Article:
The true light, which enlightens everyone, was coming into the world. He was in the world, and the world was made through him, yet the world did not know him. He came to his own, and his own people did not receive him. But to all who did receive him, who believed in his name, he gave the right to become children of God, who were born, not of blood nor of the will of the flesh nor of the will of man, but of God.

And the Word became flesh and dwelt among us, and we have seen his glory, glory as of the only Son from the Father, full of grace and truth. (John 1:9-14)

6 For to us a child is born,
to us a son is given;
and the government shall be upon his shoulder,
and his name shall be called
Wonderful Counselor, Mighty God,
Everlasting Father, Prince of Peace.
7 Of the increase of his government and of peace
there will be no end,
on the throne of David and over his kingdom,
to establish it and to uphold it
with justice and with righteousness
from this time forth and forevermore.
The zeal of the Lord of hosts will do this.

(Isaiah 9:6-7)

“I Was Blind, Now I See”

blind1“In their case the god of this world has blinded the minds of the unbelievers, to keep them from seeing the light of the gospel of the glory of Christ, who is the image of God.” (2 Corinthians 4:4)

When a person becomes a Christian, he begins to see things differently. He sees clearly for the first time. He realizes for the first time who he truly is and why he is the way he is. He begins to see that sin has cut him off from communion with God and that the whole world is the way it is because of sin.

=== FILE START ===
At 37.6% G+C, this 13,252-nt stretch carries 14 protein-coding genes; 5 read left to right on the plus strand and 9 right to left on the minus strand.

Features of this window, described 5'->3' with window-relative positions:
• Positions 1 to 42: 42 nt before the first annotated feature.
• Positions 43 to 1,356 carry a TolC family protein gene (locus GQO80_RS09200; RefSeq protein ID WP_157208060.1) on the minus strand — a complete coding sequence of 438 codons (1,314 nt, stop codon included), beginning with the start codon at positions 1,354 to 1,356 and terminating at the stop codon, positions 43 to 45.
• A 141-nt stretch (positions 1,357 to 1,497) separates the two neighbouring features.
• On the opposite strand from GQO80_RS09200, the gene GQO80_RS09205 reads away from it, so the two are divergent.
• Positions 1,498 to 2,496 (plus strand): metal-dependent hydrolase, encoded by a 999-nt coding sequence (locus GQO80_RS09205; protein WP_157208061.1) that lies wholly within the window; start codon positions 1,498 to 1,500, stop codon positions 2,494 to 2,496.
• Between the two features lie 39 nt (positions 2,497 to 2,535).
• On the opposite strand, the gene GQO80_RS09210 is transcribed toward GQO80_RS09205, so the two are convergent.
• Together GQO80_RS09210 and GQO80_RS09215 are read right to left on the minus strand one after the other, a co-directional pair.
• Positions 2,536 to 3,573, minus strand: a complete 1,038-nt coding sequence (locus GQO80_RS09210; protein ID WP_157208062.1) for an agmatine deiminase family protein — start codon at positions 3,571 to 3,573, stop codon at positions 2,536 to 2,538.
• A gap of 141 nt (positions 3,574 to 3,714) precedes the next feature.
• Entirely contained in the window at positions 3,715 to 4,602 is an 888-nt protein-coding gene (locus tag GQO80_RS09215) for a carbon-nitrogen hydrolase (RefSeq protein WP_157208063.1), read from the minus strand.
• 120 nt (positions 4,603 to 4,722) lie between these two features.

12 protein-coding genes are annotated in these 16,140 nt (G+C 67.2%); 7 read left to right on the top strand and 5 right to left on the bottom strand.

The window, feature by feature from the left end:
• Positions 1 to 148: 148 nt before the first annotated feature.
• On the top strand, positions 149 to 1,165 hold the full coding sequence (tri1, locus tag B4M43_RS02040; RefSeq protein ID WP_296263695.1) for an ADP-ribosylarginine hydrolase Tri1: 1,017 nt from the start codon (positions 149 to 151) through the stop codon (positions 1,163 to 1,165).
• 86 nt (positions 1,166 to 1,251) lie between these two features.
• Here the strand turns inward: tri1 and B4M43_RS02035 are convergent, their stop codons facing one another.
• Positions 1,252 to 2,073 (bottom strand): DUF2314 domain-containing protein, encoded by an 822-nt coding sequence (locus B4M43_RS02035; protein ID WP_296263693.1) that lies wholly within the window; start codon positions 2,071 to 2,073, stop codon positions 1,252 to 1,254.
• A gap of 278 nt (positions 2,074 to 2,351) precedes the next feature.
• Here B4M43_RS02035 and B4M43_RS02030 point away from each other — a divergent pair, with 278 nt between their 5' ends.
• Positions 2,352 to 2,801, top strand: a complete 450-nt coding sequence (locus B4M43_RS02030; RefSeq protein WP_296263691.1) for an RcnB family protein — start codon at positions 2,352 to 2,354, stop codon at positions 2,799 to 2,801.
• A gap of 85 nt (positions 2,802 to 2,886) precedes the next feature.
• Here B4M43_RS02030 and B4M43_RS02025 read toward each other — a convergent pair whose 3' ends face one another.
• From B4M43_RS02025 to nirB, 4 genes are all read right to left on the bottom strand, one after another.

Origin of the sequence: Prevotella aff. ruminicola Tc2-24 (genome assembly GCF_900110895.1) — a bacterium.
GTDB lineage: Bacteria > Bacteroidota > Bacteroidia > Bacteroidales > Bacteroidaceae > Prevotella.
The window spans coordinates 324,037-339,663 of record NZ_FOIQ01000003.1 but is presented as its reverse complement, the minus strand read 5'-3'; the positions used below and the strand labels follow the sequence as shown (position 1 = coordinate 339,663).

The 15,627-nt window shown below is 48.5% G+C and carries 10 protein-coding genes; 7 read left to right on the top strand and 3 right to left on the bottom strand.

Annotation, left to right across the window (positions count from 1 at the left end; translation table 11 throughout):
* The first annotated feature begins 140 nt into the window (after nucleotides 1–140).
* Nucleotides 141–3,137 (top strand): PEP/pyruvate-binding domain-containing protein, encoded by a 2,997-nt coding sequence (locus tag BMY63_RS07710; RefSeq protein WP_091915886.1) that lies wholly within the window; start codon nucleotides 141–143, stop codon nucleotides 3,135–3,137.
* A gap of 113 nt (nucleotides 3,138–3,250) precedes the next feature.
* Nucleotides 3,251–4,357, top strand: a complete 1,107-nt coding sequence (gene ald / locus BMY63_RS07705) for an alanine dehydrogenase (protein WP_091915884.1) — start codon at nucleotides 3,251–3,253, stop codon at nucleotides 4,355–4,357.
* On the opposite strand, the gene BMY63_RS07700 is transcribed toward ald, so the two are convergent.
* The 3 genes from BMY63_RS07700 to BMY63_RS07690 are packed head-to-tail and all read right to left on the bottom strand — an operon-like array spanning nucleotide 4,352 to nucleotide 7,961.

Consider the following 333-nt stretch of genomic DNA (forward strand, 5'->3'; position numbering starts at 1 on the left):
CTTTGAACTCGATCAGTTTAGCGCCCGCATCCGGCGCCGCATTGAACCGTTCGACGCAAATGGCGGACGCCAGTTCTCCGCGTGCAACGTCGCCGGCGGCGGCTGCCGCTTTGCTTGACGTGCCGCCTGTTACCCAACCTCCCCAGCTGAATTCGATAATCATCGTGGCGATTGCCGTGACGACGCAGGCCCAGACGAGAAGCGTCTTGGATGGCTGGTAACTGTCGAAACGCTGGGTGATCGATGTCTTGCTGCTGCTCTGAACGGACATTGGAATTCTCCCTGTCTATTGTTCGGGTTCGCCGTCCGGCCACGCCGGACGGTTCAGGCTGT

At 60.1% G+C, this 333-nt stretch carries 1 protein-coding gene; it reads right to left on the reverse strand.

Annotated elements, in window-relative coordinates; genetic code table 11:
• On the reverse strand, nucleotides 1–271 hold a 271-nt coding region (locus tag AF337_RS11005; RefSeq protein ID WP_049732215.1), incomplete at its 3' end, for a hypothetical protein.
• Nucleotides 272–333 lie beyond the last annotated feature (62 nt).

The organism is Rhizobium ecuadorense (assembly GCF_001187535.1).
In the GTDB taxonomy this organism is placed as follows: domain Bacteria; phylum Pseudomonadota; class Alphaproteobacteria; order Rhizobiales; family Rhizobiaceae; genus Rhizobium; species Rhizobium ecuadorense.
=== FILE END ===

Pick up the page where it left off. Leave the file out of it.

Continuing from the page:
People are born self-centered. They seek to please themselves and ignore the precepts of God. But God has made a way for men to come to Him through His Son – Jesus Christ. A man can know salvation from his sins and the wrath of God through Jesus Christ. Thus, a man can know himself and understand why others are the way they are. A Christian has a more complete view of life because he believes God’s Word.

But this new perspective on life is not enough; the Christian is determined to know God – not just things about Him. This knowledge gives the Christian a sense of purpose. He has a system of living and a new sense of order. His life is surrendered to a new intellectual and moral way of existence. When calamity strikes, the Christian knows he has a way. He sees the path he must walk. His confidence is not in himself, but in his Savior. His Anchor of Hope is not in this world which is passing – for he sees himself in the light of God and eternity.